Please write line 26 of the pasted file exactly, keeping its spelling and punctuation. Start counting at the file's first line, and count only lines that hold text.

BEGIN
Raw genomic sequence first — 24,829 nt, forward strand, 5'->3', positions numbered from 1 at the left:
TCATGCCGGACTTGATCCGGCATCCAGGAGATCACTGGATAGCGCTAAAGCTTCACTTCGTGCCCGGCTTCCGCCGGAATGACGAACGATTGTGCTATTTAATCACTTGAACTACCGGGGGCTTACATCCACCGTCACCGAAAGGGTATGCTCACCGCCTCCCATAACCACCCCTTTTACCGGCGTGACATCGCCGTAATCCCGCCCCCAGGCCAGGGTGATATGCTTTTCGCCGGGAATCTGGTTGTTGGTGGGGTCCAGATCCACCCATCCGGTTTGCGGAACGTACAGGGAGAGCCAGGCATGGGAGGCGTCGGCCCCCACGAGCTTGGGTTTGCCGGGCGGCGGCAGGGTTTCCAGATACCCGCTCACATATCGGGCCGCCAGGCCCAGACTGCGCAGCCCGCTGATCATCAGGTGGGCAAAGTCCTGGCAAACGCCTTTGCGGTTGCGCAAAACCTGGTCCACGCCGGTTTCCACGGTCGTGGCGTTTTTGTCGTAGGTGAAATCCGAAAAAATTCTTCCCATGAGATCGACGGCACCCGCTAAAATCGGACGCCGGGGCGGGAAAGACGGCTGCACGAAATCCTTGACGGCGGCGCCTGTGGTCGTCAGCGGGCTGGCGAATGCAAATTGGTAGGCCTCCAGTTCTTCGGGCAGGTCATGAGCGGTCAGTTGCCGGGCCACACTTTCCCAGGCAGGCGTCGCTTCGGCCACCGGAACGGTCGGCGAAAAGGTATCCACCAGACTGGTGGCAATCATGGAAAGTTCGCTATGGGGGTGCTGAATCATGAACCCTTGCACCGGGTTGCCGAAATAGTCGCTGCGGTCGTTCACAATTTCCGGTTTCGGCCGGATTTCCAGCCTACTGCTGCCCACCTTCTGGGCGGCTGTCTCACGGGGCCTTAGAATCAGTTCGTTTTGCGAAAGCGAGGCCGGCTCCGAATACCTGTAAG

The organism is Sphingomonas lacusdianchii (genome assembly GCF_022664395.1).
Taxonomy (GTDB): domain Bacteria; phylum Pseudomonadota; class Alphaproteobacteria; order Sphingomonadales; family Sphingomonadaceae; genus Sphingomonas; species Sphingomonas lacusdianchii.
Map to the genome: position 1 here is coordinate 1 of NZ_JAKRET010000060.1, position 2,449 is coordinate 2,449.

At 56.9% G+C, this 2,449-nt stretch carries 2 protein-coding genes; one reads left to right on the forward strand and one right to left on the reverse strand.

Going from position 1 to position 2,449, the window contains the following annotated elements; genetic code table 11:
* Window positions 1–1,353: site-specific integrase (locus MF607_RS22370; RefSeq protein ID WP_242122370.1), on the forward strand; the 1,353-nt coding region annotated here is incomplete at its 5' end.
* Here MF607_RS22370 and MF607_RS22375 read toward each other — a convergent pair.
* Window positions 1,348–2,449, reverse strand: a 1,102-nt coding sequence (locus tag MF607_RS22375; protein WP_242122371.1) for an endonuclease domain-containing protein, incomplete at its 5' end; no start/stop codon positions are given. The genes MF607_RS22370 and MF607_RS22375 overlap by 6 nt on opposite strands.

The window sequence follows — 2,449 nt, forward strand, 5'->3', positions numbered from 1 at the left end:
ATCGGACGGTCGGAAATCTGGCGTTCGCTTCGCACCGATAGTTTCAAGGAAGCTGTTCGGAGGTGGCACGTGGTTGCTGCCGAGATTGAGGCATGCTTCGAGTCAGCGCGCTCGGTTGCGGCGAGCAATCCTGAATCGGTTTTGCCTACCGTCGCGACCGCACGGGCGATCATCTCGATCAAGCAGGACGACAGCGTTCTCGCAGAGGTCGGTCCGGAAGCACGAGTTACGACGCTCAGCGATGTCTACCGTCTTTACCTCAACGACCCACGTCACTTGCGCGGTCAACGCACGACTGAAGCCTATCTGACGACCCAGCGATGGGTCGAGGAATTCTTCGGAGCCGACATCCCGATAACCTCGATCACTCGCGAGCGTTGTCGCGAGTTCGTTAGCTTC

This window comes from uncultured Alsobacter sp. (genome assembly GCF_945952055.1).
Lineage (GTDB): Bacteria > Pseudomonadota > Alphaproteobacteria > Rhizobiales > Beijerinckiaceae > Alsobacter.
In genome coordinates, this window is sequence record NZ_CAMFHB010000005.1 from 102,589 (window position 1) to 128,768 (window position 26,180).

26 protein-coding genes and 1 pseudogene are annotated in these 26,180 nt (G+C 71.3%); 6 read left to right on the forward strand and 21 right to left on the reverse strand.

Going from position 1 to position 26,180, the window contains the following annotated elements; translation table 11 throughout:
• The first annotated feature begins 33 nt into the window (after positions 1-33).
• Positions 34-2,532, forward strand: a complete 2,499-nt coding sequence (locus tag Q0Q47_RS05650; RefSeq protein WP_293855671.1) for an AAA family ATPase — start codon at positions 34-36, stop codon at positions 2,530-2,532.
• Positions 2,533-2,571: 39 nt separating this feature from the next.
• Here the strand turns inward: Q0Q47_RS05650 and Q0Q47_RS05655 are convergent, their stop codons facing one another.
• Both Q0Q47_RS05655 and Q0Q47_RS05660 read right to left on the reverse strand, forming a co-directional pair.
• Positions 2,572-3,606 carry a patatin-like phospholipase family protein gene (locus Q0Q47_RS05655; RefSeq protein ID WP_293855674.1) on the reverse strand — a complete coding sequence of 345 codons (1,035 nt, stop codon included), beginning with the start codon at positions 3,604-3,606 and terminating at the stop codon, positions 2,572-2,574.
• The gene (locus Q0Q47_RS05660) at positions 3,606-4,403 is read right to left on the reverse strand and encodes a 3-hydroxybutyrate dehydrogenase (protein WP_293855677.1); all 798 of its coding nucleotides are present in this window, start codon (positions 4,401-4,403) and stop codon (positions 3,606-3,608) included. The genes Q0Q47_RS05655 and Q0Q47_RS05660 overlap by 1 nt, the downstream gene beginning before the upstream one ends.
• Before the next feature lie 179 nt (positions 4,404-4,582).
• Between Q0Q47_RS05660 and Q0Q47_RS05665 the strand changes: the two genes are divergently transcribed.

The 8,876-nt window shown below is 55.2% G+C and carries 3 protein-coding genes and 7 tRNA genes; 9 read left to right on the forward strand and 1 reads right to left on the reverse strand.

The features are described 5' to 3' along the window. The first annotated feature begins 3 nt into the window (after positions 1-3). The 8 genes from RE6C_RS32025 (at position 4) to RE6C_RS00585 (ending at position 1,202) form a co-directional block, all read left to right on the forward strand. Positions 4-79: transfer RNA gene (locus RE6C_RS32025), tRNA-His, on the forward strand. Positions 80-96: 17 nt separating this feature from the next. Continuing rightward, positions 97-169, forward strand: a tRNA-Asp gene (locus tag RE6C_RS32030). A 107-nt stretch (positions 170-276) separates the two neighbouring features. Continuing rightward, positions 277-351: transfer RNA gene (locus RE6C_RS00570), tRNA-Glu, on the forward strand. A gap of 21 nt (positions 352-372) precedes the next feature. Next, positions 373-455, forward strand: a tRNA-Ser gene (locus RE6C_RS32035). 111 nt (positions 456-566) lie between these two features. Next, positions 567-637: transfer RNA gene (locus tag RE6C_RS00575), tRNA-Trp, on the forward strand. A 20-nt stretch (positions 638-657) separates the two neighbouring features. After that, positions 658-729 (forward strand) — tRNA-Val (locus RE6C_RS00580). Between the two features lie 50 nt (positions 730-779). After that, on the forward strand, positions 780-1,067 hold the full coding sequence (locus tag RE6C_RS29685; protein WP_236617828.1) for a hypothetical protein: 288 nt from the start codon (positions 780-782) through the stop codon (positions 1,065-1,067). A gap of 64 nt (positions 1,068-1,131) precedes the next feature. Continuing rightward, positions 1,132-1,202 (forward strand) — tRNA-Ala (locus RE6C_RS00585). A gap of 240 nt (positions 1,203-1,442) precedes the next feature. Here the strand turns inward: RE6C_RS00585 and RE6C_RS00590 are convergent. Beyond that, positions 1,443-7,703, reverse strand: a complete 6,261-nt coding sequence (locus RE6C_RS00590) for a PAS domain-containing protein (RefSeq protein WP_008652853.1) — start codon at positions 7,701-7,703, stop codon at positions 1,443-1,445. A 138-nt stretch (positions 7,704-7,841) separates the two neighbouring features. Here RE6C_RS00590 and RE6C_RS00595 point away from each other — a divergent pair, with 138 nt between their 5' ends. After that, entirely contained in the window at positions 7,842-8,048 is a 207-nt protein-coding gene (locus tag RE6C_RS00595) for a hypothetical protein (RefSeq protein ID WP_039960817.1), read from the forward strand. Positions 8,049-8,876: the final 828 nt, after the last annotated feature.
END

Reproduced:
• Between Q0Q47_RS05660 and Q0Q47_RS05665 the strand changes: the two genes are divergently transcribed.